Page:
6 tips for better interior photos


Over the past four months, I’ve stayed at many Airbnbs and hotels while traveling in Portugal, Costa Rica, and Panama. What I’ve noticed while looking for accommodation is the often unprofessional photos these places use for their listings. Some were so bad that I went straight to the next list, without even looking at the reviews. And it’s so easy to create better real estate photos, even just using a cell phone, which I’m going to show in this article.

Now, I’m not saying you should head for a professional real estate photo shoot with just your cell phone. I use it here for simplicity and to show that equipment is often not the limiting factor. Good preparation, good light, a good eye and some compositional considerations are more important.

I also prefer the cell phone for this type of photography, because the reason I currently capture real estate photos is to document the places where I stay. my travel blog. This means that when I get to a place, tired from my travels, I don’t have hours of walking around with my tripod and the Canon R5 document it. I usually take these photos in less than 10 minutes before I unpack my bags. Keep that in mind when looking at the photos in this article – aside from some minor color, contrast and perspective fixes, they are straight out of my Google Pixel 5. I’ll also point out what worked in the photos and what I could have done better. Mistakes are after all a great way to learn, if identified.

Ingredients for a solid interior photo

The photo above, for example, shows the porch of one of the places I stayed in Costa Rica. I immediately loved this neighborhood because it is very open, it is bathed in beautiful soft light, there is a hammock in the background and above all a lot of greenery and vegetation nearby. Therefore, I wanted to show a lot of them in the photo.

Now ideally I would have closed the doors in the background and taken a darker exposure for the white patch of the sky. The first fix would have been easy if I had taken a bit more time and properly prepared the shoot. And that’s generally something you should do in real estate photography. Before you start taking your photos, take a full tour of the place you want to photograph, and make any necessary adjustments right away, so when you later enter the different rooms with your camera, you can focus only on the photo.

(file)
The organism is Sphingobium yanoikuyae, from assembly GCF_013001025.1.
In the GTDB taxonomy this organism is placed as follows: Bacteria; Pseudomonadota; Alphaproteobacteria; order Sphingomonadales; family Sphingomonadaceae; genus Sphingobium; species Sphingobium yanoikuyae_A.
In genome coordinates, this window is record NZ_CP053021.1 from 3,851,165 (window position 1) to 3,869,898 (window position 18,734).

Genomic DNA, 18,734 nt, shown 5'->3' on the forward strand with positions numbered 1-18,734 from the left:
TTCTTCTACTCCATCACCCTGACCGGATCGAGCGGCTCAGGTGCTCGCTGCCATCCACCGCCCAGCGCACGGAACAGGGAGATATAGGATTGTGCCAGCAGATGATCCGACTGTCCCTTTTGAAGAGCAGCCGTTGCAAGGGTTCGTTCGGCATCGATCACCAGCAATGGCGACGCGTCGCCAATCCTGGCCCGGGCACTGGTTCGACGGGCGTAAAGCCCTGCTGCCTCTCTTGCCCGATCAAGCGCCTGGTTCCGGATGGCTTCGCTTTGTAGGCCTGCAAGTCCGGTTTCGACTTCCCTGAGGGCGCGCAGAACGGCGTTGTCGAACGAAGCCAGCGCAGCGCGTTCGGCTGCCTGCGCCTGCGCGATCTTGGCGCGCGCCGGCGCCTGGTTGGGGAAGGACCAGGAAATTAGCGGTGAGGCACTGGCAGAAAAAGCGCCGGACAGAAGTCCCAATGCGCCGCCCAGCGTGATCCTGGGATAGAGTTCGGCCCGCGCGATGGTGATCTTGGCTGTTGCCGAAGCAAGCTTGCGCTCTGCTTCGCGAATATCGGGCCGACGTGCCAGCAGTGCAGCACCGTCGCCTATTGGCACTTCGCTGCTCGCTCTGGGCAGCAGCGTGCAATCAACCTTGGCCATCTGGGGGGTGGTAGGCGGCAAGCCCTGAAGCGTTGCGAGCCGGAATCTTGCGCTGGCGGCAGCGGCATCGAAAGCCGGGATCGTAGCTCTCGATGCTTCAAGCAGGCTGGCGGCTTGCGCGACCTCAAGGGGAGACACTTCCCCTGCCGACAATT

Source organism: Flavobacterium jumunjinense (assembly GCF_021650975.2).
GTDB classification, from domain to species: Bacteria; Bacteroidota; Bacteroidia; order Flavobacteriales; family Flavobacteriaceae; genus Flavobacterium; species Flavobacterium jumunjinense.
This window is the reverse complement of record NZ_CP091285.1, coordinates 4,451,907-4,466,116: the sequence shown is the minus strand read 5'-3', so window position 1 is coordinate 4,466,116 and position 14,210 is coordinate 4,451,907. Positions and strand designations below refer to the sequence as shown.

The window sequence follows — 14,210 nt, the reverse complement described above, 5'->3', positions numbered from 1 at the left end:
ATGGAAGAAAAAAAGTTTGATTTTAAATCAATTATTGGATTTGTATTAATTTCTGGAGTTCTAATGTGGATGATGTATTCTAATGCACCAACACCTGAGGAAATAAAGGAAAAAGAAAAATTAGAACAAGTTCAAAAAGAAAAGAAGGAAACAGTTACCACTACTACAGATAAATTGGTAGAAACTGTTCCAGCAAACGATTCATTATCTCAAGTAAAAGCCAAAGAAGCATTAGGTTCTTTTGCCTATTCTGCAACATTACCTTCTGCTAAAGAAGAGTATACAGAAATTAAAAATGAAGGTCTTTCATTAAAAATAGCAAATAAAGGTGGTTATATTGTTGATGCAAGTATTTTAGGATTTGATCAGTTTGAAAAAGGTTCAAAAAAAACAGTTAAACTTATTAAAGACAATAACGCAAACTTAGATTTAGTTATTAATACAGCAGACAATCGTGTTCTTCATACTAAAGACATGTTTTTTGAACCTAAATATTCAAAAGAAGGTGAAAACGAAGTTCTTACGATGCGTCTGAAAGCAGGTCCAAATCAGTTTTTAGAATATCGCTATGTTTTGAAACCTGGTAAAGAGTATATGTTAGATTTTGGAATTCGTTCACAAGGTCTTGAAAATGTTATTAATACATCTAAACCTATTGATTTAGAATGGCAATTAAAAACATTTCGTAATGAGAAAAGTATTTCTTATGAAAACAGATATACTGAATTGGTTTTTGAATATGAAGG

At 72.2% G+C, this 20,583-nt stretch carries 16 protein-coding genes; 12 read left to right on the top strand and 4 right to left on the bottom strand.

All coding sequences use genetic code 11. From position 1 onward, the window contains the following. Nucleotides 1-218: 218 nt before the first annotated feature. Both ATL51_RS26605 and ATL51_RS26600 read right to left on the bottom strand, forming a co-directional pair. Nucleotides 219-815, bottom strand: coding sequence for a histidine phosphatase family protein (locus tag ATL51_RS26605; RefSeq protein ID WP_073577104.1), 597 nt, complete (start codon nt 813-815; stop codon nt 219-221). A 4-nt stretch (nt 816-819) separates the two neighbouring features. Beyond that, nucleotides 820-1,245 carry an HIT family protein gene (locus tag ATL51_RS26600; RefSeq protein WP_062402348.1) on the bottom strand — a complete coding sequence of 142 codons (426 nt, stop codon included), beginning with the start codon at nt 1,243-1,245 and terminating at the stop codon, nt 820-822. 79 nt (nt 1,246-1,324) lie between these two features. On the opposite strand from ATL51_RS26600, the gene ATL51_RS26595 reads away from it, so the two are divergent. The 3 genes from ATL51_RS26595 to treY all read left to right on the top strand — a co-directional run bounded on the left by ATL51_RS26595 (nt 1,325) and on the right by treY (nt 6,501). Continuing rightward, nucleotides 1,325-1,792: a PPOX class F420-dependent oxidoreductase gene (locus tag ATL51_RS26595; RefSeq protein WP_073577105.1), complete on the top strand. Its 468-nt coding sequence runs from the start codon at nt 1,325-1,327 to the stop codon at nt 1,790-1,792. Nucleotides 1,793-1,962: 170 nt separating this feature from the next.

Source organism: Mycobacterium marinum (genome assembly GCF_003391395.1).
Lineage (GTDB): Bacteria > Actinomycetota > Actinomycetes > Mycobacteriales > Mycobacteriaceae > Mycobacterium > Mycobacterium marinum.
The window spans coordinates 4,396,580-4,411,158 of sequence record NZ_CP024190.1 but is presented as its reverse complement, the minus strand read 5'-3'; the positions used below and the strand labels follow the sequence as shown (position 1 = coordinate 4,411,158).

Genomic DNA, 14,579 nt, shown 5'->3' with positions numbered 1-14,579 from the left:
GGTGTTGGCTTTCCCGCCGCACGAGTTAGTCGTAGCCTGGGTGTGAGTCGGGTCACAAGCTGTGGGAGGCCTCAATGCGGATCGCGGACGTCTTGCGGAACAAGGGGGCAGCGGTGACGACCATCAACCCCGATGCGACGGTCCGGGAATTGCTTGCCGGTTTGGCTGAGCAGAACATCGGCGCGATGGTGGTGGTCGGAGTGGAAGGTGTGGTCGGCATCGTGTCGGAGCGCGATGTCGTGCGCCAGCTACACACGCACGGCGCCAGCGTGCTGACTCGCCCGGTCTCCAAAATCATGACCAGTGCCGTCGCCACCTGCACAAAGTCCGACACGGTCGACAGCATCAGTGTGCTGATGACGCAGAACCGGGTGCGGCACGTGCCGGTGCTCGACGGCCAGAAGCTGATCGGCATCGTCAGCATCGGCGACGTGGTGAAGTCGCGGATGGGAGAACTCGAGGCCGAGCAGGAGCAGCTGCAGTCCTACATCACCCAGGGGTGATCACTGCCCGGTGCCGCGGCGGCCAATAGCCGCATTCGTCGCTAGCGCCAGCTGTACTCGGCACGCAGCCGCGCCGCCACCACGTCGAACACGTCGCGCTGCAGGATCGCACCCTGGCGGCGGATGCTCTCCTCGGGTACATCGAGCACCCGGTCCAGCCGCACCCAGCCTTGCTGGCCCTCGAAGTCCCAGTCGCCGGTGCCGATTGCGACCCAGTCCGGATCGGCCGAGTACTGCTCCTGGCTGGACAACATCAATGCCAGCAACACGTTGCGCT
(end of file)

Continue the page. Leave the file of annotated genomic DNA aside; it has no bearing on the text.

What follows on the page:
And speaking of the sky: Well, I didn’t want to involve a tripod in my cell phone photography, but bracketing your photos is definitely something you should do for a more professional result.

Now let’s compare this photo with another indoor photo I took a few years ago in Vietnam, at the time using professional equipment because I was on commission. Although the second photo looks more professional due to the way the room was prepped and lit for filming as well as due to the post-production applied, there are similarities. And identifying them will give you the right tools to create solid real estate and interior photos.

go wide

It might be a bit cliche, but in my opinion, indoor photos and also many outdoor real estate photos look best when taken with a wide angle lens. Whereas in other types of photography I regularly use normal and longer focal lengths to compress a scene for more interest, with real estate photography my goal is to create space and let the elements breathe. from the photo room. And with a wide-angle lens like the Canon RF 15-35 f/2.8 I can do just that. There’s certainly a place for detailed shots taken at longer focal lengths too, but you’re laying the right foundation for those in your series by going wide first.

The great thing is that even with most modern cell phones it’s possible to get that feeling of space, as they often include a wide-angle lens. The widest my Google Pixel 5 can get, for example, is 15mm.

It helped me a lot to photograph the bedroom of one of my Airbnbs in Costa Rica. There is often only limited space to move around and position the camera in these spots, so going far allowed me to still fit the important elements into the frame.

With the photo above, I also want to point out a defect directly, which could have been easily corrected before taking the photo. I should have taken a minute to get some of the creases out of the bed pillows and flatten the little rug next to the bed. But as I wrote above, these shoots happen quickly and I was tired after a long drive. So for a professional shoot you definitely want to be rested.

What you will also notice in the photo above is that it was not taken at eye level. It’s usually helpful for interior photos to choose a perspective somewhere between waist height and chest height to create a good balance between floor and ceiling in your photos. But be sure to avoid the contrarian view. You still want to see the top of the cabinet in the frame.

Stick to the place

Sometimes I would like to go even deeper than 15mm, but you have to be careful. Although I want the places I photograph to look great, I don’t want to create photos that are completely out of touch with reality. This is a problem I sometimes see with hotel photos, where the photographer has gone a bit too far to make a 10m² room look like a loft.